Sept. 7, 2021 CONTACT: Jill Rosen Cell: 443-547-8805 jrosen@jhu.edu jhunews@jhu.edu College-educated women are much more likely than ever before to have a first child outside of marriage, a new Johns Hopkins University study finds. Women with degrees are also more likely to be married at the time of their second birth, suggesting a historic shift […]

School Can be Scary in a Pandemic: Johns Hopkins Team Created App to Help Teachers Know How Kids are Feeling

Two Johns Hopkins University researchers who study classroom stress and the emotional well-being of students and teachers have released an app that allows teachers to get daily reports about how their students are feeling.

Though the tool wasn’t created for the pandemic, it certainly has come in handy over the last year as educators struggle to keep tabs on students, especially if they’re teaching remotely.

Johns Hopkins Coronavirus Team Details Lack of Daily Data on COVID-19

The Johns Hopkins Coronavirus Resource Center today published a new graphic visualization and analysis detailing the troubling trend of U.S. states eliminating daily reporting of COVID-19 data.

According to Coronavirus Resource Center experts, the reduction in daily reporting on cases, hospitalizations, deaths, and other vital data is taking place at a time when more public data is needed, not less — as the highly transmissible Delta variant is driving a new surge in the pandemic.

Delta, Mask Mandates, Worried Parents: JHU Experts Can Discuss Back-to-School Concerns

Children nationwide are returning to school but not all regions are following CDC guidance on mask-wearing. Johns Hopkins University experts can offer perspective and context on the mixed messages parents, teachers and students are hearing, and what educators should be doing to prepare schools.

Motivation at an Empty Olympics? Johns Hopkins Expert Available On Mental Aspects of Top Athletic Performance

The Summer Olympics in Tokyo, which officially begin today, will be held without fans because of COVID-19. A Johns Hopkins University expert on the types of motivation that influence performance is available to discuss how that might affect outcomes at the games.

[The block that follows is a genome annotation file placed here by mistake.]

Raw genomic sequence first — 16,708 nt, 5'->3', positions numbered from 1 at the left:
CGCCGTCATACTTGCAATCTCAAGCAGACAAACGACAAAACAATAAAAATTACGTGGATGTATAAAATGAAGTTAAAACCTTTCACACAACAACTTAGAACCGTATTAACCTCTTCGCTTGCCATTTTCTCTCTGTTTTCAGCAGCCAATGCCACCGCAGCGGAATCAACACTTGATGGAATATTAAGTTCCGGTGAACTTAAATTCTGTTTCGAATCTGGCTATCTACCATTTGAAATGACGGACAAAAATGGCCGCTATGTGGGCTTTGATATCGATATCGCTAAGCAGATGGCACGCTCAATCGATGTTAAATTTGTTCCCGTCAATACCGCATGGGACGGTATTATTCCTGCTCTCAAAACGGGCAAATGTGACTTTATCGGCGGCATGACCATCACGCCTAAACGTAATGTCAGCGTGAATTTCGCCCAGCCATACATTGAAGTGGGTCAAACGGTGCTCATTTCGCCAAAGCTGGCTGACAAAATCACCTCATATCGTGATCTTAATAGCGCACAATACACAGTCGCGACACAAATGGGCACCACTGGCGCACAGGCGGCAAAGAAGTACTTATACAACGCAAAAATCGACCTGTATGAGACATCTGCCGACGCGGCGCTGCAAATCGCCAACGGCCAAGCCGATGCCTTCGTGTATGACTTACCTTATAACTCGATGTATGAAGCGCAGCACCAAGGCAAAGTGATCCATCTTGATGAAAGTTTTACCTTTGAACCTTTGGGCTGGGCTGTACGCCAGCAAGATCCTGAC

Vikram Chib, an associate professor in Johns Hopkins University’s Department of Biomedical Engineering, has studied the neural aspects behind performance, including what happens when people choke under pressure, and how having an audience can make you perform better.

Johns Hopkins to Award German Chancellor Angela Merkel Honorary Degree

Johns Hopkins University will award an honorary degree to German Chancellor Angela Merkel for her principled and courageous global leadership at a Thursday July 15 ceremony at the university’s School of Advanced International Studies in Washington, D.C.

JHU Awards Nearly $6 Million to Baltimore Violence Reduction Projects

Abuse intervention services for those with criminal histories of Intimate Partner Violence (IPV), arts workshops to process trauma, and a community mediation initiative that will bring together Latinx immigrant and Black youth are among nine projects chosen to receive Johns Hopkins University’s Innovation Fund for Community Safety grant awards.

Anne Applebaum Available to Discuss Arrest of Belarusian Journalist

As world leaders protest the Belarusian government’s brazen interception of a plane carrying a dissident journalist, Johns Hopkins University senior fellow Anne Applebaum can describe the political situation in Belarus, and how the incident fits into a pattern of increasing authoritarianism in countries across the globe.

Researchers Find Semimetal That Clings to a Quantum Precipice

In an open access paper published in Science Advances, Johns Hopkins physicists and colleagues at Rice University, the Vienna University of Technology (TU Wien), and the National Institute of Standards and Technology (NIST), present experimental evidence of naturally occurring quantum criticality in a material.

Johns Hopkins Launches Pandemic Data Initiative to Spotlight COVID-19 Data Problems

The Johns Hopkins University’s Coronavirus Resource Center on May 17 is launching the Pandemic Data Initiative as a new resource to spotlight systemic deficiencies in the collecting and reporting of pandemic data, to examine how those challenges hinder COVID-19 responses, and to explore possible solutions to improve public data.